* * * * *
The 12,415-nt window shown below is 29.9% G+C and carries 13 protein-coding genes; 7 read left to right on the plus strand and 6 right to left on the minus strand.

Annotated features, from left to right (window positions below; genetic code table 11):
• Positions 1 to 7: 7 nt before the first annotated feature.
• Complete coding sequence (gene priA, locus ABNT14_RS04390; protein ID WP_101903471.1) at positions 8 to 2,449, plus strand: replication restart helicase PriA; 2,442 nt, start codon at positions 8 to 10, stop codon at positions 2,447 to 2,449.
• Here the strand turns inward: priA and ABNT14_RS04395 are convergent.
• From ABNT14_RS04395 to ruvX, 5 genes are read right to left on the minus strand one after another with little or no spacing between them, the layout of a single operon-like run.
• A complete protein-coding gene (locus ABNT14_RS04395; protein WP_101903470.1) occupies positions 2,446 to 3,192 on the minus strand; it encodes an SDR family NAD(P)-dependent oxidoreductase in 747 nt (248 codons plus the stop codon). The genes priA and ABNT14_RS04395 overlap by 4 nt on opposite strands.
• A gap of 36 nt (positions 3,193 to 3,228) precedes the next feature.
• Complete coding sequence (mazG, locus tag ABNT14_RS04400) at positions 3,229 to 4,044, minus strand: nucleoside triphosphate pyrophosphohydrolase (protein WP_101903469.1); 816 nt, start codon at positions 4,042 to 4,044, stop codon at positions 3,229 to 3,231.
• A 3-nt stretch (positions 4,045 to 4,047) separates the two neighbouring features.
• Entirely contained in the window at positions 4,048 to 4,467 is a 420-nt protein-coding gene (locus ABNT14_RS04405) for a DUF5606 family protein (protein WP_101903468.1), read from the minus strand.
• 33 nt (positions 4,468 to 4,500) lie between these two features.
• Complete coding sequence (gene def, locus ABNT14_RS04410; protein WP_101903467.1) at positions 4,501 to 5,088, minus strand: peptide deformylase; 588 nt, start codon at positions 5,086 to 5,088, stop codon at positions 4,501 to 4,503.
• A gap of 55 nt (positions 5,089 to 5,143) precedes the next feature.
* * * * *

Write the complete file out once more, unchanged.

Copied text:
The 12,415-nt window shown below is 29.9% G+C and carries 13 protein-coding genes; 7 read left to right on the plus strand and 6 right to left on the minus strand.

Annotated features, from left to right (window positions below; genetic code table 11):
• Positions 1 to 7: 7 nt before the first annotated feature.
• Complete coding sequence (gene priA, locus ABNT14_RS04390; protein ID WP_101903471.1) at positions 8 to 2,449, plus strand: replication restart helicase PriA; 2,442 nt, start codon at positions 8 to 10, stop codon at positions 2,447 to 2,449.
• Here the strand turns inward: priA and ABNT14_RS04395 are convergent.
• From ABNT14_RS04395 to ruvX, 5 genes are read right to left on the minus strand one after another with little or no spacing between them, the layout of a single operon-like run.
• A complete protein-coding gene (locus ABNT14_RS04395; protein WP_101903470.1) occupies positions 2,446 to 3,192 on the minus strand; it encodes an SDR family NAD(P)-dependent oxidoreductase in 747 nt (248 codons plus the stop codon). The genes priA and ABNT14_RS04395 overlap by 4 nt on opposite strands.
• A gap of 36 nt (positions 3,193 to 3,228) precedes the next feature.
• Complete coding sequence (mazG, locus tag ABNT14_RS04400) at positions 3,229 to 4,044, minus strand: nucleoside triphosphate pyrophosphohydrolase (protein WP_101903469.1); 816 nt, start codon at positions 4,042 to 4,044, stop codon at positions 3,229 to 3,231.
• A 3-nt stretch (positions 4,045 to 4,047) separates the two neighbouring features.
• Entirely contained in the window at positions 4,048 to 4,467 is a 420-nt protein-coding gene (locus ABNT14_RS04405) for a DUF5606 family protein (protein WP_101903468.1), read from the minus strand.
• 33 nt (positions 4,468 to 4,500) lie between these two features.
• Complete coding sequence (gene def, locus ABNT14_RS04410; protein WP_101903467.1) at positions 4,501 to 5,088, minus strand: peptide deformylase; 588 nt, start codon at positions 5,086 to 5,088, stop codon at positions 4,501 to 4,503.
• A gap of 55 nt (positions 5,089 to 5,143) precedes the next feature.